Today it is clear that our bet paid off with Kubernetes being the obvious choice for the future of our microservice infrastructure management.
What have you learned running Kubernetes in production?
We need monitoring everywhere. With distributed systems, you can always expect the unexpected to happen. Disks fill up, NICs go haywire, machines go down, and application software crashes. This is true both at the infrastructure and application level. We provide Kubernetes as a service to our service owners; this means we need to monitor our infrastructure carefully. When things do go wrong, one of the first things we consider in our postmortems is “how could we have detected this (and ideally repaired it) automatically?” We’re continually improving here; the journey is far from over.
We provide a lightweight abstraction over Kubernetes to our services. In the beginning, the abstraction hid almost all of Kubernetes; over the years, we find that our customers inexorably demand more and more of the power of “raw” Kubernetes. We still leverage the abstraction, but Kubernetes bleeds through a whole lot more now.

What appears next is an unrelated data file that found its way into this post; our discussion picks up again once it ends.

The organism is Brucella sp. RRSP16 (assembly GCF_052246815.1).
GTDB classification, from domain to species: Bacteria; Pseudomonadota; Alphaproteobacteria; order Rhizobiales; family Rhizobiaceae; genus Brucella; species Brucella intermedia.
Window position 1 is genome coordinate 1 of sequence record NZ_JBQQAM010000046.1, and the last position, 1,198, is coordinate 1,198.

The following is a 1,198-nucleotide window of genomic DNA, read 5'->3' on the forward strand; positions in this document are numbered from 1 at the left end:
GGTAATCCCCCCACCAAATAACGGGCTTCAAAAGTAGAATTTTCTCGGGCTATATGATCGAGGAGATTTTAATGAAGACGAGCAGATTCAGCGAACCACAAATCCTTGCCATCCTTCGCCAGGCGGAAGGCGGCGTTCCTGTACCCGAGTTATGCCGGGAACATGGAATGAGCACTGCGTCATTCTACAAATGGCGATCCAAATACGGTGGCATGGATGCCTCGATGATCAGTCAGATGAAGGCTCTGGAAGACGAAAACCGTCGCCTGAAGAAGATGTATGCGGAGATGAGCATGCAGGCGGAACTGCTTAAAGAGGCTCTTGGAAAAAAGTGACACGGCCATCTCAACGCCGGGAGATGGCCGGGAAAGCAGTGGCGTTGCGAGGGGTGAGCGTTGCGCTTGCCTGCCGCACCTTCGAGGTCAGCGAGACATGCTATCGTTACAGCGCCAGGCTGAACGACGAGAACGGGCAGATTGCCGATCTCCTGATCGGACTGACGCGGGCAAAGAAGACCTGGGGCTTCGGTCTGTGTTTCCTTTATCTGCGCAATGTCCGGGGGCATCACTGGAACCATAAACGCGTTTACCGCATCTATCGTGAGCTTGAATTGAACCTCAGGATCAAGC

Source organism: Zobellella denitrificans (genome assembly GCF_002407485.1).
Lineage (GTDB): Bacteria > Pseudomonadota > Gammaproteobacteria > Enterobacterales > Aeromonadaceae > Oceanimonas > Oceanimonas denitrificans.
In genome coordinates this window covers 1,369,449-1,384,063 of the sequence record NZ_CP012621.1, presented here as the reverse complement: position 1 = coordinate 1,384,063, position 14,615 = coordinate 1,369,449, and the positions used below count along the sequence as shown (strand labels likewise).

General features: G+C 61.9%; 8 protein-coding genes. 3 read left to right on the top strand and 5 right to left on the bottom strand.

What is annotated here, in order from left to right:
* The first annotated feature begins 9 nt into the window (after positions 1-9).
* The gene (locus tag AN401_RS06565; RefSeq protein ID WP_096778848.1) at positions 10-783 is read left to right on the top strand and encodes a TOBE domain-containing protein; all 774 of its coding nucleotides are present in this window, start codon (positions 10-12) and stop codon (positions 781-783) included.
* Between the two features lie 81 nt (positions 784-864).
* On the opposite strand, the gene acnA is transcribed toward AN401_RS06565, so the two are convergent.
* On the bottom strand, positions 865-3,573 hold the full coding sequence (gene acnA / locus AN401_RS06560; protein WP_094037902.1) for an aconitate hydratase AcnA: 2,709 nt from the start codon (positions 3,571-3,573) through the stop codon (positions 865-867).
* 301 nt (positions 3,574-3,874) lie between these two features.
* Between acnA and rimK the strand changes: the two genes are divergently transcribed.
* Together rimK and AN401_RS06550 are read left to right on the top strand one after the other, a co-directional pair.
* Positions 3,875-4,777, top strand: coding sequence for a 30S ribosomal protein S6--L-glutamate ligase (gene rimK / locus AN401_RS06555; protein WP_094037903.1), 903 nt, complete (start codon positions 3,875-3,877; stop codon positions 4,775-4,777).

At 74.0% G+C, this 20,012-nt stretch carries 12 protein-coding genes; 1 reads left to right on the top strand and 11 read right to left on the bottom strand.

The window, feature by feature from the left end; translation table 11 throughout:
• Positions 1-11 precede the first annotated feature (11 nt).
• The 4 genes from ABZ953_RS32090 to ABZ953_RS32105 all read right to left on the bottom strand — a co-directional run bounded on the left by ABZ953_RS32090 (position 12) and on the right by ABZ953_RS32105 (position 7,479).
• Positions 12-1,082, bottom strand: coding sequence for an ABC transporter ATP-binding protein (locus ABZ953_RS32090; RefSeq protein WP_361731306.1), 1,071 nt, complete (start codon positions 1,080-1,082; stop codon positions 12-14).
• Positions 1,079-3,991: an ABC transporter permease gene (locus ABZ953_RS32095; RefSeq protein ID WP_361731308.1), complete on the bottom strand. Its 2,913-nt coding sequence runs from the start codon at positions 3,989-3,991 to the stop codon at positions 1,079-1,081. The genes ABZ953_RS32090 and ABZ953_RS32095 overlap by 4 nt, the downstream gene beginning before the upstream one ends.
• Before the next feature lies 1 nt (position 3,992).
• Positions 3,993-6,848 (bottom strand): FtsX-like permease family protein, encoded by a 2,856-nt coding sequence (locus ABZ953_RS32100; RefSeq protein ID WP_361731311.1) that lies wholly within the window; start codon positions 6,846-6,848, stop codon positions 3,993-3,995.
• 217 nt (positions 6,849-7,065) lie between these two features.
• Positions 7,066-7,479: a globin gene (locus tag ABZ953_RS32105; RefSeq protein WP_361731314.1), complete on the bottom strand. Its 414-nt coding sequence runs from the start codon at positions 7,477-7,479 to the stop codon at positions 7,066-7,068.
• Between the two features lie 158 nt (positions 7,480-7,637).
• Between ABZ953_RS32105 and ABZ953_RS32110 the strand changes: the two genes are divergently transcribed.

We chose early on to run our own control software in the Kubernetes cluster it’s controlling. This proved quite useful; leveraging the same great ability to develop and deploy applications is so much easier than the alternative.
We leverage the CRD/Controller pattern heavily in our software stack. We’re benefiting from all the features of the Informer framework to write fast and efficient controllers; client-go has greatly evolved since we started!
Back up your etcd data. (We learned this the hard way early on in one of our lab environments.)
Another big lesson is that the Kubernetes community is amazing! We’ve learned to rely more on the community to help us address needs we have and work with them on solutions to shared problems. As I mentioned above, things like the Deployment object appeared right as we discovered the need for it.